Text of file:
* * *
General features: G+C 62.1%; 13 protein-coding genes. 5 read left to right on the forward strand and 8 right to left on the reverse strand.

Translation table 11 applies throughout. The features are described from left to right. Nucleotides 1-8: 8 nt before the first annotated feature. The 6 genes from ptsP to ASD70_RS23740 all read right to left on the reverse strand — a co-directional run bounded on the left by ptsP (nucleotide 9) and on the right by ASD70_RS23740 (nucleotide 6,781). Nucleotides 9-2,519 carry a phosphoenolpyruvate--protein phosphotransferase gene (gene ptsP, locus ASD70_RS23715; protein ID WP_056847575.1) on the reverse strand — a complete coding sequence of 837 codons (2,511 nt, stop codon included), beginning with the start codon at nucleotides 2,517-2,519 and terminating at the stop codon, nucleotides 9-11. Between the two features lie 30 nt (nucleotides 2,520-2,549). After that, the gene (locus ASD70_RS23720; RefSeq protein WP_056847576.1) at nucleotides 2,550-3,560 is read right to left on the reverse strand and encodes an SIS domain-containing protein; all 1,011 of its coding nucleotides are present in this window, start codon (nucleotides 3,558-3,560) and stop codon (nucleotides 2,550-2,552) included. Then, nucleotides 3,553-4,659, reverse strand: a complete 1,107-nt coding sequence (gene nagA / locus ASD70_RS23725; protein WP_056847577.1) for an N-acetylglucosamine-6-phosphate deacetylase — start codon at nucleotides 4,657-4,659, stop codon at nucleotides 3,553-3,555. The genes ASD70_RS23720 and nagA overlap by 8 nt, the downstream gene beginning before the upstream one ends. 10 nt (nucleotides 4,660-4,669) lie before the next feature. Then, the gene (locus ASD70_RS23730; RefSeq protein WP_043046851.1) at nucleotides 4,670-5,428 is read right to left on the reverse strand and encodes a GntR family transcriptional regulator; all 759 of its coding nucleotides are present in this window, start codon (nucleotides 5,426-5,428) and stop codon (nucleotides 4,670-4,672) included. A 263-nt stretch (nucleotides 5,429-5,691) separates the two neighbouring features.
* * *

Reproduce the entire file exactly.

General features: G+C 62.1%; 13 protein-coding genes. 5 read left to right on the forward strand and 8 right to left on the reverse strand.

Translation table 11 applies throughout. The features are described from left to right. Nucleotides 1-8: 8 nt before the first annotated feature. The 6 genes from ptsP to ASD70_RS23740 all read right to left on the reverse strand — a co-directional run bounded on the left by ptsP (nucleotide 9) and on the right by ASD70_RS23740 (nucleotide 6,781). Nucleotides 9-2,519 carry a phosphoenolpyruvate--protein phosphotransferase gene (gene ptsP, locus ASD70_RS23715; protein ID WP_056847575.1) on the reverse strand — a complete coding sequence of 837 codons (2,511 nt, stop codon included), beginning with the start codon at nucleotides 2,517-2,519 and terminating at the stop codon, nucleotides 9-11. Between the two features lie 30 nt (nucleotides 2,520-2,549). After that, the gene (locus ASD70_RS23720; RefSeq protein WP_056847576.1) at nucleotides 2,550-3,560 is read right to left on the reverse strand and encodes an SIS domain-containing protein; all 1,011 of its coding nucleotides are present in this window, start codon (nucleotides 3,558-3,560) and stop codon (nucleotides 2,550-2,552) included. Then, nucleotides 3,553-4,659, reverse strand: a complete 1,107-nt coding sequence (gene nagA / locus ASD70_RS23725; protein WP_056847577.1) for an N-acetylglucosamine-6-phosphate deacetylase — start codon at nucleotides 4,657-4,659, stop codon at nucleotides 3,553-3,555. The genes ASD70_RS23720 and nagA overlap by 8 nt, the downstream gene beginning before the upstream one ends. 10 nt (nucleotides 4,660-4,669) lie before the next feature. Then, the gene (locus ASD70_RS23730; RefSeq protein WP_043046851.1) at nucleotides 4,670-5,428 is read right to left on the reverse strand and encodes a GntR family transcriptional regulator; all 759 of its coding nucleotides are present in this window, start codon (nucleotides 5,426-5,428) and stop codon (nucleotides 4,670-4,672) included. A 263-nt stretch (nucleotides 5,429-5,691) separates the two neighbouring features.